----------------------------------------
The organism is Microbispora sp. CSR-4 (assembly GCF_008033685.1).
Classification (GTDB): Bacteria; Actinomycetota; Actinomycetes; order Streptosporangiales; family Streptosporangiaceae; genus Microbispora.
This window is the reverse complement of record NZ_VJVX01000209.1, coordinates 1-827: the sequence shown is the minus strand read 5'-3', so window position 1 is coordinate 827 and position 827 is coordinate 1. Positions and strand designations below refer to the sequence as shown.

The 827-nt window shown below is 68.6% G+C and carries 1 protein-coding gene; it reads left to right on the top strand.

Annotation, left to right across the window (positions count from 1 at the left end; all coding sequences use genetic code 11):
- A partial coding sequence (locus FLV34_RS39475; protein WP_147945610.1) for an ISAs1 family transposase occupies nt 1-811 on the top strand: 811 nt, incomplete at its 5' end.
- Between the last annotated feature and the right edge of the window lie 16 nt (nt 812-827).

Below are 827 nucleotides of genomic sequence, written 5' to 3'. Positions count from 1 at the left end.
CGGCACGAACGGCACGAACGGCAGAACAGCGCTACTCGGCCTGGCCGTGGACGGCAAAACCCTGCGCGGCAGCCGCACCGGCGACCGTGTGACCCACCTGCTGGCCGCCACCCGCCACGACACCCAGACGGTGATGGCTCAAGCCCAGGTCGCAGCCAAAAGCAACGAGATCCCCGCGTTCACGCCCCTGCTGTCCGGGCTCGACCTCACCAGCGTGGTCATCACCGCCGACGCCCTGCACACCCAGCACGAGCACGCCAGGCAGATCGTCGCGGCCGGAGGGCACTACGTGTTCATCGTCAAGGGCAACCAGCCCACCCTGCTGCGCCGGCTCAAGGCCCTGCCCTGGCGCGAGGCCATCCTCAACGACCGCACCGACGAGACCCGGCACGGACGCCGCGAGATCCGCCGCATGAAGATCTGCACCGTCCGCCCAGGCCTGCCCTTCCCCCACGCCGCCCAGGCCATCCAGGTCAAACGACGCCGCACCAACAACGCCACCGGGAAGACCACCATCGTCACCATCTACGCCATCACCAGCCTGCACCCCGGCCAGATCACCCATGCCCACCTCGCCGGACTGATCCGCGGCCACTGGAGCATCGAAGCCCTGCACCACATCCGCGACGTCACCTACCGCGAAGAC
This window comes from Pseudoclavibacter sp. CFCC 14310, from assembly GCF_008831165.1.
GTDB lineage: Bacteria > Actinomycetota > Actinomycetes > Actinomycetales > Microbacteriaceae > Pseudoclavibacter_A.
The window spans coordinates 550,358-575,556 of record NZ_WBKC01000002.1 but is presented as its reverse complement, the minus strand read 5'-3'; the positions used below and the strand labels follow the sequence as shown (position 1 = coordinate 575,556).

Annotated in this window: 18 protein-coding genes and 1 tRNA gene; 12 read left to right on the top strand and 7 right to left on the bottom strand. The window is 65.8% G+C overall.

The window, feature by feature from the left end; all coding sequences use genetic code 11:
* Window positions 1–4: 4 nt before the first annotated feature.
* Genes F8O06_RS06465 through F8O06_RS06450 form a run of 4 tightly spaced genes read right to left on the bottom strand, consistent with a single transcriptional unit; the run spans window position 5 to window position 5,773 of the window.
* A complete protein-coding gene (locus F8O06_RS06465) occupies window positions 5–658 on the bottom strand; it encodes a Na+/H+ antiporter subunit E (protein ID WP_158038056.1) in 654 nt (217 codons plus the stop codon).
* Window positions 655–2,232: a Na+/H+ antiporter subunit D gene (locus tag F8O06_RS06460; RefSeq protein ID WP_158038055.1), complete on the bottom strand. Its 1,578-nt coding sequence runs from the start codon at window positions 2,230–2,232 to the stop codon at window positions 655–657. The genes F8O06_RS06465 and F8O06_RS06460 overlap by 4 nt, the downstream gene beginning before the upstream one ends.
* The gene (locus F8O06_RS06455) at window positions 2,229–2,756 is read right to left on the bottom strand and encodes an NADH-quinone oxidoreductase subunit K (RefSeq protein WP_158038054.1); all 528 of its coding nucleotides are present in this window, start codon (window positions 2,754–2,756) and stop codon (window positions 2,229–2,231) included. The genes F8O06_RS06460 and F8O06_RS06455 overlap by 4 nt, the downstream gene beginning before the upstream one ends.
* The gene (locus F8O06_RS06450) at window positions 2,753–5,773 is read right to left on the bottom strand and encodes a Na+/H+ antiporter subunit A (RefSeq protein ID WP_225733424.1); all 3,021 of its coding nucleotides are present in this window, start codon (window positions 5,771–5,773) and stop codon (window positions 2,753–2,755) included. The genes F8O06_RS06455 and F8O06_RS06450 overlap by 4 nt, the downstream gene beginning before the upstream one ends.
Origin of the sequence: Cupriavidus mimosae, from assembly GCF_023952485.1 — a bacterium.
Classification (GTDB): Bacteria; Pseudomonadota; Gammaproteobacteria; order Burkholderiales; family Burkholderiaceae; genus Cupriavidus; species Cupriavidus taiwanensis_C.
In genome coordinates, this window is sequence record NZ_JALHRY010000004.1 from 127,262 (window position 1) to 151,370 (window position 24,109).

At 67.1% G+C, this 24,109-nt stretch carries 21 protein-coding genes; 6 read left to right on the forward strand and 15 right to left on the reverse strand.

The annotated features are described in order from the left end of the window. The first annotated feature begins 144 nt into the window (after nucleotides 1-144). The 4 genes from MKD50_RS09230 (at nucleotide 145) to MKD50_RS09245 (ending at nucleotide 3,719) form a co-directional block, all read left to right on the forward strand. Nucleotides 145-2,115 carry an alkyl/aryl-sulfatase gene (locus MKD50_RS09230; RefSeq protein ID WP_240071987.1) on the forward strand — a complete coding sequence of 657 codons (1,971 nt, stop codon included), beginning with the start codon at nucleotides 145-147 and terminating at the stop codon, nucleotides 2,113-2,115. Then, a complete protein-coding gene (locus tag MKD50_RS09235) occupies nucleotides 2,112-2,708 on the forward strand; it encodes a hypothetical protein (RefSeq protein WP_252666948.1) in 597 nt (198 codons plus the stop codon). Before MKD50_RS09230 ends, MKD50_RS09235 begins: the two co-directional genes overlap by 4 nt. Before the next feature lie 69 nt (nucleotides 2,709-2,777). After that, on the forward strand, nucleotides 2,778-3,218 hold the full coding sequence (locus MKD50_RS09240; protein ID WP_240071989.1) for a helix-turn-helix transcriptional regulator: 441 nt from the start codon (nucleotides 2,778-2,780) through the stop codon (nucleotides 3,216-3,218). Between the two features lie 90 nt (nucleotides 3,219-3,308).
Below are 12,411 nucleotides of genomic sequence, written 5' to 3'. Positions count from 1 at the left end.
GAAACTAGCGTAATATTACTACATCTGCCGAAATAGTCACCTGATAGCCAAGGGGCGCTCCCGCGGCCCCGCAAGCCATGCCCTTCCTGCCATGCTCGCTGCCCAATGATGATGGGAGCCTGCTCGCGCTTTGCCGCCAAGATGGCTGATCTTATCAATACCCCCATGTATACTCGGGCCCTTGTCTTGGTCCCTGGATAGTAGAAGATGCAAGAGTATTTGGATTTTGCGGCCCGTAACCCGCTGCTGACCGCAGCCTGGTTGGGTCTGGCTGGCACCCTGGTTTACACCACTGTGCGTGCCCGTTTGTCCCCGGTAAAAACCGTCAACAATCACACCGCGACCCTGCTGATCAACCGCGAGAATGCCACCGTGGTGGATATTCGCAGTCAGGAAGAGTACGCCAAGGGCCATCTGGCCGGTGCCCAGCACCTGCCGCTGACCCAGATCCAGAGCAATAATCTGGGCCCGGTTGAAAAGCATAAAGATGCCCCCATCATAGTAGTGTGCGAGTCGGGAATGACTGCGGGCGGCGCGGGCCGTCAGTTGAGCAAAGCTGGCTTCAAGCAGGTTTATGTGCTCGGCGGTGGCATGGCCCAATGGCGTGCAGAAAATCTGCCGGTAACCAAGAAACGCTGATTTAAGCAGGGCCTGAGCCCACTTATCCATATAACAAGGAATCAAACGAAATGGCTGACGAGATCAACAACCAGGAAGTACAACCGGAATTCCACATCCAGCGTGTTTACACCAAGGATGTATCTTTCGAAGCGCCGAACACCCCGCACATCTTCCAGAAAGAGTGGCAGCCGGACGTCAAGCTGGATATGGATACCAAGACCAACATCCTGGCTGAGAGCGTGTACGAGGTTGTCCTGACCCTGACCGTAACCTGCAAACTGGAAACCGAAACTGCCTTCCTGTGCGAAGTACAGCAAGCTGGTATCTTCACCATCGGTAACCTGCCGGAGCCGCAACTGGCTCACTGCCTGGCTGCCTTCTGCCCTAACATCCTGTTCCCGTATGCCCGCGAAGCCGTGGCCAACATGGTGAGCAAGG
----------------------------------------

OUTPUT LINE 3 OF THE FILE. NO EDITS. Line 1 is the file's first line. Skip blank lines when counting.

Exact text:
This window is the reverse complement of record NZ_VJVX01000209.1, coordinates 1-827: the sequence shown is the minus strand read 5'-3', so window position 1 is coordinate 827 and position 827 is coordinate 1. Positions and strand designations below refer to the sequence as shown.